The success of messenger RNA (mRNA) vaccines in combatting the global SARS-CoV-2 crisis brings a new era of vaccine development. Applications of in vitro transcribed (IVT) RNA in mRNA therapeutics have exciting implications for modern medicine, as the ability to easily change mRNA sequences provides a flexible platform to create robust therapeutics against a wide variety of chronic and infectious diseases.
IVT is a complex reaction, requiring a mixture of RNA polymerase, supplementary components (e.g., RNase inhibitor, inorganic pyrophosphatase), nucleoside triphosphates (NTPs), and a DNA template, to make each mRNA. There is not a single solution for optimal RNA yield, as it depends on a series of reaction variables and is sequence dependent.
Consider these five measures to help you ensure consistency in your workflow and produce reproducible, high-quality batches of IVT mRNA at scale.
You can help ensure a seamless transition to production scale by using raw materials suitable for scaling up. When beginning to scale up, it’s a good idea to move to materials suitable for GMP manufacturing early, meaning process development is completed with the same raw materials and formulations, allowing a quick transition to GMP manufacturing. The early use of GMP-quality materials minimizes the need for the costly and time-consuming testing, auditing, and documentation needed for changing materials.
Designed with scale, quality, consistency, and regulatory needs in mind, Thermo Scientific TheraPure GMP* standard enzymes and nucleotides (Figure 2) are readily available for IVT reactions, providing an excellent starting point to enable seamless transition from early-stage mRNA production to scale-up for commercial manufacturing using GMP-quality materials.
* “TheraPure GMP” refers to the quality level of the raw, ancillary, or starting materials to be used for further manufacturing. TheraPure GMP products are manufactured in facilities with ISO 9001-certified quality management systems that operate in accordance with relevant good manufacturing practice (GMP) principles, as outlined in ICH Q7 or equivalent guidance documents or standards.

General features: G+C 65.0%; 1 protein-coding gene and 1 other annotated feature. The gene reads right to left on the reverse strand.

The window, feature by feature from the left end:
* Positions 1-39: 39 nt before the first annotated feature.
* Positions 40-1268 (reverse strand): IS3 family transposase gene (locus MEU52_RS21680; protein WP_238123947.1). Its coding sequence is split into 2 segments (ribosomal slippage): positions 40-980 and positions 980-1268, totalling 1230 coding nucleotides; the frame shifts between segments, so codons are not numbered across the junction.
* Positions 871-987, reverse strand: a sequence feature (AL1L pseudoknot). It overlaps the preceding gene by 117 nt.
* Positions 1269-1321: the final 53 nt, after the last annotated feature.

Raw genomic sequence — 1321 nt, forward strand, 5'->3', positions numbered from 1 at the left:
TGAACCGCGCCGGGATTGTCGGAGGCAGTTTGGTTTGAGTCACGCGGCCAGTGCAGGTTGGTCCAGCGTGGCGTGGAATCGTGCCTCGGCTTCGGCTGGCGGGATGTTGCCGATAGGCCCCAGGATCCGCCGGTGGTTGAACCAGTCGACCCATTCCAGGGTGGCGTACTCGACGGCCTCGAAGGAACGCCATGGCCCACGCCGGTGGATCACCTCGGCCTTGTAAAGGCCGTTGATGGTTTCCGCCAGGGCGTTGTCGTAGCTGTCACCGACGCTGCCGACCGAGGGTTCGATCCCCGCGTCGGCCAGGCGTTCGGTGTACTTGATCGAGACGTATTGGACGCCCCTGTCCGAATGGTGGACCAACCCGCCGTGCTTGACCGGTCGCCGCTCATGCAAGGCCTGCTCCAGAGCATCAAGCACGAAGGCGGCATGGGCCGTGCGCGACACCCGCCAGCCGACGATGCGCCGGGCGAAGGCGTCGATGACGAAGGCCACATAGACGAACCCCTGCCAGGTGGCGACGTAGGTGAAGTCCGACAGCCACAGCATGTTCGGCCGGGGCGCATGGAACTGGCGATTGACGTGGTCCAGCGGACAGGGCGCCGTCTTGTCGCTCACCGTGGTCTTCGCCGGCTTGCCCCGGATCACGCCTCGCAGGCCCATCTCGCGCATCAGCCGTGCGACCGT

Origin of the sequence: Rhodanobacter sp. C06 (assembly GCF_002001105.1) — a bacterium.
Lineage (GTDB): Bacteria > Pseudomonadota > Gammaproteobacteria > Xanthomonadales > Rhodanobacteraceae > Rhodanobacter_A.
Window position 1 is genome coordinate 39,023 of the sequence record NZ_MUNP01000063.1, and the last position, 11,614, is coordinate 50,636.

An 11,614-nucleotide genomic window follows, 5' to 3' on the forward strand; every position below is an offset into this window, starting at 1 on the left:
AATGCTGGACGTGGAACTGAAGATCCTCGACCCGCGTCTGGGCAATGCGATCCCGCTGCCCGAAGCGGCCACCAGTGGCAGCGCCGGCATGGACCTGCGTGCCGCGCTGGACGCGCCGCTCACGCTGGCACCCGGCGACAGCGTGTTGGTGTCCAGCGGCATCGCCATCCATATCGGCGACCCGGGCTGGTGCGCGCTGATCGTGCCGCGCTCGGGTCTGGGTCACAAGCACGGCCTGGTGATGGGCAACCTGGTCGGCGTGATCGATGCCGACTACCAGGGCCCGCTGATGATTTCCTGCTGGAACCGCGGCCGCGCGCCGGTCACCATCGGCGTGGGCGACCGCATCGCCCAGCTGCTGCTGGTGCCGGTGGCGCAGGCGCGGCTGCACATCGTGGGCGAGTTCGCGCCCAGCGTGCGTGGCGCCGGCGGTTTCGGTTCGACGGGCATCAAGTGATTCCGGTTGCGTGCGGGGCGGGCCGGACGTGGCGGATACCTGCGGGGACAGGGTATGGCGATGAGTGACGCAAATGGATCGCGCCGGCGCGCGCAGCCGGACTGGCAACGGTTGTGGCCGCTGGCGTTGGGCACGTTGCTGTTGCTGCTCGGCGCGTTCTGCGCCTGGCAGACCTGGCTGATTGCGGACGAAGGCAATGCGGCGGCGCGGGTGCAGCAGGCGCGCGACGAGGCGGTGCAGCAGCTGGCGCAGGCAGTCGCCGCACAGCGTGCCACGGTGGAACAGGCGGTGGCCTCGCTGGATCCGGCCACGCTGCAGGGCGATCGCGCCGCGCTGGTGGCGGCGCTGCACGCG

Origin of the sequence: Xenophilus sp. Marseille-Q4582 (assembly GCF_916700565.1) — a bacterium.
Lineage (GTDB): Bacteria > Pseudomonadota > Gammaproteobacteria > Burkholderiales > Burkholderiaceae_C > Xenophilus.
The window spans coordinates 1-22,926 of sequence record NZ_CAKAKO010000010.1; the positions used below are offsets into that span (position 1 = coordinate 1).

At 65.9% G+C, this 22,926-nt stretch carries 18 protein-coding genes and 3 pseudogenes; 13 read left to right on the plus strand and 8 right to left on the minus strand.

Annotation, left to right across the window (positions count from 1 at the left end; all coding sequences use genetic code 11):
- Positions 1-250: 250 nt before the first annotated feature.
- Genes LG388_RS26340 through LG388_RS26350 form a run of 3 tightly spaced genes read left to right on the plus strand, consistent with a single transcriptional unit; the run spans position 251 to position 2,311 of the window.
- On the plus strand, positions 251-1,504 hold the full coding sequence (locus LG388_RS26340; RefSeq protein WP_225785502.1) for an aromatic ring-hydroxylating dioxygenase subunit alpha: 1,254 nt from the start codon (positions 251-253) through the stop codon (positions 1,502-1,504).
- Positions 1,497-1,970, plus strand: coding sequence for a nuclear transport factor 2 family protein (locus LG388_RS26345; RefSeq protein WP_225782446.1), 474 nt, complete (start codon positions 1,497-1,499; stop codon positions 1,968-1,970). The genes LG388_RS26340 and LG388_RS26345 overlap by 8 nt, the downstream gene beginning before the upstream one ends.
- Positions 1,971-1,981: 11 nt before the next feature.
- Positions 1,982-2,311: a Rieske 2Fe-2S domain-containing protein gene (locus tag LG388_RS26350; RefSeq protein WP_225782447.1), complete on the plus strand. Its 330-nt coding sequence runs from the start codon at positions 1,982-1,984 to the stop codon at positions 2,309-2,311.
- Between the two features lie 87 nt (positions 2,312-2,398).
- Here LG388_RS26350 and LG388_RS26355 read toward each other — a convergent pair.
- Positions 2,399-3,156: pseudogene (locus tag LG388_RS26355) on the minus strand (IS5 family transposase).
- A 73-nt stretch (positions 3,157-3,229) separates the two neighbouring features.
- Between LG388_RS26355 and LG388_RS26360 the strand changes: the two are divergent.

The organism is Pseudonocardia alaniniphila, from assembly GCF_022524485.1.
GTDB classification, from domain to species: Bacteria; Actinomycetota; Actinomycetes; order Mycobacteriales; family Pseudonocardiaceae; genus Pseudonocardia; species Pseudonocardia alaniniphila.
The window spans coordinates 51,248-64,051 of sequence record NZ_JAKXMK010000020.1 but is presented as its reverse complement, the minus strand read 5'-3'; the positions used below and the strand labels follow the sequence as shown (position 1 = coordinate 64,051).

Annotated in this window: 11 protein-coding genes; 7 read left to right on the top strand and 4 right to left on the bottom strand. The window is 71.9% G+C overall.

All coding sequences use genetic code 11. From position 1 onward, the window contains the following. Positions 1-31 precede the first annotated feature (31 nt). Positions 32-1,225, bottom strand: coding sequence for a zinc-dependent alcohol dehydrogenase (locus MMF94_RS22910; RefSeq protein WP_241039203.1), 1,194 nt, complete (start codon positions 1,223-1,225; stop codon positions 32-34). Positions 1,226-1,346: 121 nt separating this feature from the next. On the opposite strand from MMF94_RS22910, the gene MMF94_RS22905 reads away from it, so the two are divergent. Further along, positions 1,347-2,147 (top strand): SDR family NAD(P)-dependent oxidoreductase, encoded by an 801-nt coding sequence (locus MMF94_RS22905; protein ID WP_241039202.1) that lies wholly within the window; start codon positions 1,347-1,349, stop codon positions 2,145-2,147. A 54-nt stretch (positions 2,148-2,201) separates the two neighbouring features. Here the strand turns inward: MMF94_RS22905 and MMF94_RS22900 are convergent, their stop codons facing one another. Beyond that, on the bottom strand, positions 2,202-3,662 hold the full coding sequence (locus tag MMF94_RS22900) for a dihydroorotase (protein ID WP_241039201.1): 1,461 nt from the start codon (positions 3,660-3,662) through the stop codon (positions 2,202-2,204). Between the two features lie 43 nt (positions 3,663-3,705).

There is much attention and effort on developing conditions to maximize the yield and efficiency of IVT reactions used to produce mRNA. For example, increasing IVT reaction time (Figure 3) and optimizing temperature can help to maximize yield and product quality. Temperatures both lower and higher than 37°C have been shown to improve mRNA quality. Regardless of the optimal reaction temperature, it is important to maintain a constant temperature throughout the IVT reaction volume, to minimize generating truncated transcripts.
Furthermore, different buffer conditions and nucleotide concentrations can impact the IVT reaction (Figure 4) and, subsequently, mRNA yield and purity. Also keep in mind that optimization is not linear and can be process- and product-dependent. Starting with single components rather than premixed solutions will allow you to test a range of conditions for optimization. It’s also worth noting that RNA polymerases from different suppliers often require additional optimization, which may also increase your time investment and costs. Download this poster that discusses determination of the optimal buffer conditions and nucleotide concentrations to maximize mRNA yield.